On, Saturday 16th April 2016, the main card of GLORY 29 in Copenhagen, Denmark delivered: a hard hitting 4-man heavyweight tournament, a superb performance by Serhiy Adamchuk and one of the best ever kickboxing fights under GLORY rules, Nieky Holzken vs Yoann Kongolo – despite all five fights being decided by the judges.

So, let us review all of the main card fights from GLORY 29:

Heavyweight Tournament Semi Finals:

Jahfarr Wilnis (Netherlands) vs Kirill Kornilov (Russia)

Of all four heavyweights in action tonight, the only athletic looking one was Kornilov but ‘never judge a book by its cover’ because Wilnis is a force to be reckoned with (and he doesn’t look very athletic in comparison to the physique of GLORY heavyweight champion, Rico Verhoeven).

Wilnis was the favourite against the Russian and one of the two tournament favourites (along with Ismael Londt) but by no means did the Dutchman steam roll past the lesser experienced, Kornilov.

Wilnis was relentless with his forward pressure and had Kornilov fighting on the backfoot for the majority of the fight. Considering this was only his 9th fight, Kornilov did very well under consistent pressure, displaying very good boxing and the repeated delivery of knees to Wilnis’s body when the Dutchman would close down the distance between them.

Wilnis won by unanimous decision and progressed to the final but Kornilov who, was a replacement for the injured Xavier Vigney, has an interesting future ahead of him from this performance. Vigney had won the heavyweight contender tournament last year at GLORY 21 and a match-up between Kornilov and Vigney in the near future would certainly make a good fight for the heavyweight divison.

Anderson ‘Braddock’ Silva (Brazil) vs Ismael Londt (Netherlands)

A very good performance by Silva (he did much better than I had anticipated) who, was giving Londt a reasonably competitive fight, up until the third round when an overhand from the Frenchman connected with Silva’s head and sent ‘Braddock’ crashing down to the canvas.

However, Silva was able to recover and see off the fight to the end. Had ‘Braddock’ executed some of his more skillful kicking in his attacks then he would’ve been able to give Londt an even tougher GLORY debut.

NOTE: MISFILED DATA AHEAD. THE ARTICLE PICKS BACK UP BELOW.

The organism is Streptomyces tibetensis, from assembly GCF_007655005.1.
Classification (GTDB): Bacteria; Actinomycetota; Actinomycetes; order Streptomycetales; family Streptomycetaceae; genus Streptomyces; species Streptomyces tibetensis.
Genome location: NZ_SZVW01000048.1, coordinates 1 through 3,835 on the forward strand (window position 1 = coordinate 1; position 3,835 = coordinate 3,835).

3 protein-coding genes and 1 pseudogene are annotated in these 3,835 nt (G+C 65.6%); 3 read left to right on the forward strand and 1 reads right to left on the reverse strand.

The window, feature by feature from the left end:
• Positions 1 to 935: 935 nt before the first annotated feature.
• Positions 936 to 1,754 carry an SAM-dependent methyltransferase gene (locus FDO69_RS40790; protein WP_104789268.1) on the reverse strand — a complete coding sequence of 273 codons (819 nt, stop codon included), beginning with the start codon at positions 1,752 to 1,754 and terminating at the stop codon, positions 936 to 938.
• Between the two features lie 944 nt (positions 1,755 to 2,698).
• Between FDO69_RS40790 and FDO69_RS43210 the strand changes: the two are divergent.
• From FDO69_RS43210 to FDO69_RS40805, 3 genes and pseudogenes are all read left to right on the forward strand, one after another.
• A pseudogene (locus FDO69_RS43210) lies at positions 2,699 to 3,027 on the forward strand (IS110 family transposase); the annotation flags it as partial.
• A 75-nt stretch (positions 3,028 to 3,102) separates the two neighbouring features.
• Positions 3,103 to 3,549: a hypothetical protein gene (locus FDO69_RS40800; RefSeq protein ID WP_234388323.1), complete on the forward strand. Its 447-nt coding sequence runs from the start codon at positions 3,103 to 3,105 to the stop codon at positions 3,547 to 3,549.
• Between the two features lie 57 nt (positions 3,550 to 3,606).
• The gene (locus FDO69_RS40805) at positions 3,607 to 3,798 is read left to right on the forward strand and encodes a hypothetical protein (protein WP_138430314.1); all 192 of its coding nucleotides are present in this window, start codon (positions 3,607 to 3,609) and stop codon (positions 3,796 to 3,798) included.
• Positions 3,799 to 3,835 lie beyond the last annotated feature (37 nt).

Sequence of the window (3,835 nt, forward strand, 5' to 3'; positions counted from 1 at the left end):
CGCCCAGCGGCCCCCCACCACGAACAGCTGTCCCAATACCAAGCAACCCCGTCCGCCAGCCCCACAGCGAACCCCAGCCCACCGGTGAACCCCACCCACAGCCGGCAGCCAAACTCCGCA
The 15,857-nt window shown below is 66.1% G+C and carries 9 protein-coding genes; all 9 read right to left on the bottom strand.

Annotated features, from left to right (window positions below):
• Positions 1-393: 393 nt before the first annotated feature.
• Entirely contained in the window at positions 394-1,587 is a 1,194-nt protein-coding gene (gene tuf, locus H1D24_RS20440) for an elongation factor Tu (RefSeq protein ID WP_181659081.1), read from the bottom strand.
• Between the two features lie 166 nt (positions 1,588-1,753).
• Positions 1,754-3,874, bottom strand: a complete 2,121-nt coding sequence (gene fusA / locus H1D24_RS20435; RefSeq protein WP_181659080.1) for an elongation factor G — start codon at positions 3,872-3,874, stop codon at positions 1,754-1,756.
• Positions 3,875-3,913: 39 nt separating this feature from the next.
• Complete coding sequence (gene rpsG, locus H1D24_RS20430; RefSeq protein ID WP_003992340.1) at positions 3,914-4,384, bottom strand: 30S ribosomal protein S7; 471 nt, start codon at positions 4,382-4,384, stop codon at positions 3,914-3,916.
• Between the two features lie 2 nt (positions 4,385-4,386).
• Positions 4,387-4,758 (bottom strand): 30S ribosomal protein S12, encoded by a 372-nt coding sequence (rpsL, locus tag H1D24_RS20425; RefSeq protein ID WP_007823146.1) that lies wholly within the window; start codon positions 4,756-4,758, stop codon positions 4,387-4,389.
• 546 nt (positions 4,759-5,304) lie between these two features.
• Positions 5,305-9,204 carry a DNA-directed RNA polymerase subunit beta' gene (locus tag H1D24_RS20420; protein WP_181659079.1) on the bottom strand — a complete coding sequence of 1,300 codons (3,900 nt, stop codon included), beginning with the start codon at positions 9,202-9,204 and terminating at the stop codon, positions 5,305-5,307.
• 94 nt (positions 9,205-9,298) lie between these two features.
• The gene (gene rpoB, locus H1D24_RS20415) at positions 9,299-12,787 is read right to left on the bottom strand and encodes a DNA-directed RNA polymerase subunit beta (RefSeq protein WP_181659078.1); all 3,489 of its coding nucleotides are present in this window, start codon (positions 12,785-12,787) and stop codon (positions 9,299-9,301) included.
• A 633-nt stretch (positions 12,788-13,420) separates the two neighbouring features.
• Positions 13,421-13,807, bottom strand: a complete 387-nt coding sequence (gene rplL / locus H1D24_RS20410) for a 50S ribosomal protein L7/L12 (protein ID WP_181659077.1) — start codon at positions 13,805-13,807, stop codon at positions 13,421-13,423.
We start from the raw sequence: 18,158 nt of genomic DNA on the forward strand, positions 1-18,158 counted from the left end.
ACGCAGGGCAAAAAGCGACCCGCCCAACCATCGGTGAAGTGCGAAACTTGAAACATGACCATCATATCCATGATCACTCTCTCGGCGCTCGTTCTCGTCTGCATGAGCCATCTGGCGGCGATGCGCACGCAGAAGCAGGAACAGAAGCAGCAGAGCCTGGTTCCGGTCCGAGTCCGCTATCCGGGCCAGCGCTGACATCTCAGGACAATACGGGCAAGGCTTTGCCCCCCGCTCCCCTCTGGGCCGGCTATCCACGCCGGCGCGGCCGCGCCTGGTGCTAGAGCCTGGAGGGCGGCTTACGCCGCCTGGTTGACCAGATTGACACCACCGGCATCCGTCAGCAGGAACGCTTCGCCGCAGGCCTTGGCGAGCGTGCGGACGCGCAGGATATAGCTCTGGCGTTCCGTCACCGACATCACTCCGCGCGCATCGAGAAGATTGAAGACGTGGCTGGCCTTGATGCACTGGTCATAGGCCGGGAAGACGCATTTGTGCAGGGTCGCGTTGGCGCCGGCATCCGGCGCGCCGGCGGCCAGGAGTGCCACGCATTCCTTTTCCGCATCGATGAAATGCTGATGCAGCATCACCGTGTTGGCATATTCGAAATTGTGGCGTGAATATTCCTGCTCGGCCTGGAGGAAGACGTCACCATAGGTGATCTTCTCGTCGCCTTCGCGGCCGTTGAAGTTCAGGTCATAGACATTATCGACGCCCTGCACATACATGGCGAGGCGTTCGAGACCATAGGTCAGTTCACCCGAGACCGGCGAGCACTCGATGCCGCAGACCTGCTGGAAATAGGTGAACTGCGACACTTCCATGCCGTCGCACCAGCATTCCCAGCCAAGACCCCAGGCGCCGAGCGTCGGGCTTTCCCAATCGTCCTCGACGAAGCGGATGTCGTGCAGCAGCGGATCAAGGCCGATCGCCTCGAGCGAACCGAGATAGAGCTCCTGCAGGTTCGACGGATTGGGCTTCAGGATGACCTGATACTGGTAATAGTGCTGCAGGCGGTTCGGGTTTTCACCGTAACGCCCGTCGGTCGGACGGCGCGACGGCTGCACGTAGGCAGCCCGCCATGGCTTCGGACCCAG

As for Londt, he showed why he is regarded as such a troublesome, powerful and threatening heavyweight. Not only does Londt possess immense natural power but he has very good technical kickboxing skills which, he demonstrated despite the obvious concerns about his non-athletic physical appearance which, in my opinion is a bit harsh but understandable.

Londt won by unanimous decison and qualified for the tournament final to face Wilnis.

Co Headline Event:

Serhiy Adamchuk (Ukraine) vs Mohammed El-Mir (Denmark)

The GLORY featherweight champion, Adamchuk, was a last minute replacement for El-Mir at lightweight so, it was not a featherweight title defence.

El-Mir has over 113 victories to his name and will give anyone a tough time in the ring. The Dane would continually press forward with his Thai influenced style of fighting, even dumping Adamchuk to the canvas which, doesn’t score under GLORY rules.

Nevertheless, this was a very good fight between two world class fighters. Adamchuk’s movement under high pressure from such a strong opponent was fascinating to watch and should be highly appreciated by all kickboxing enthusiasts and fight fans. You can certainly learn a lot from studying Adamchuck’s fights and it would be fair to say that he is a fine example of how modern kickboxing has evolved from a technically smart perspective.

Adamchuk’s ring craft and technical kickboxing was absolutely awesome on the night in securing the decision win over El-Mir.

Heavyweight Tournament Final:

Jafharr Wilnis (Netherlands) vs Ismael Londt (Netherlands)

The key difference between these two Dutch heavyweights was that Londt had the greater skill set especially in the kicking department (with a variety of low kicks from different angles and several jumping knees). However, Wilnis showed that having a tight defence can benefit even a lower skilled fighter to deal with anyone before him.

Londt had started the fight better than Wilnis. However, with 30 seconds of the second round remaining, there was a dramatic resurgence by Wilnis who, attacked Londt with a barrage of unanswered punches. Londt had been looking comfortably ahead until this point and was suddenly in trouble but managed to survive the onslaught without receiving a count.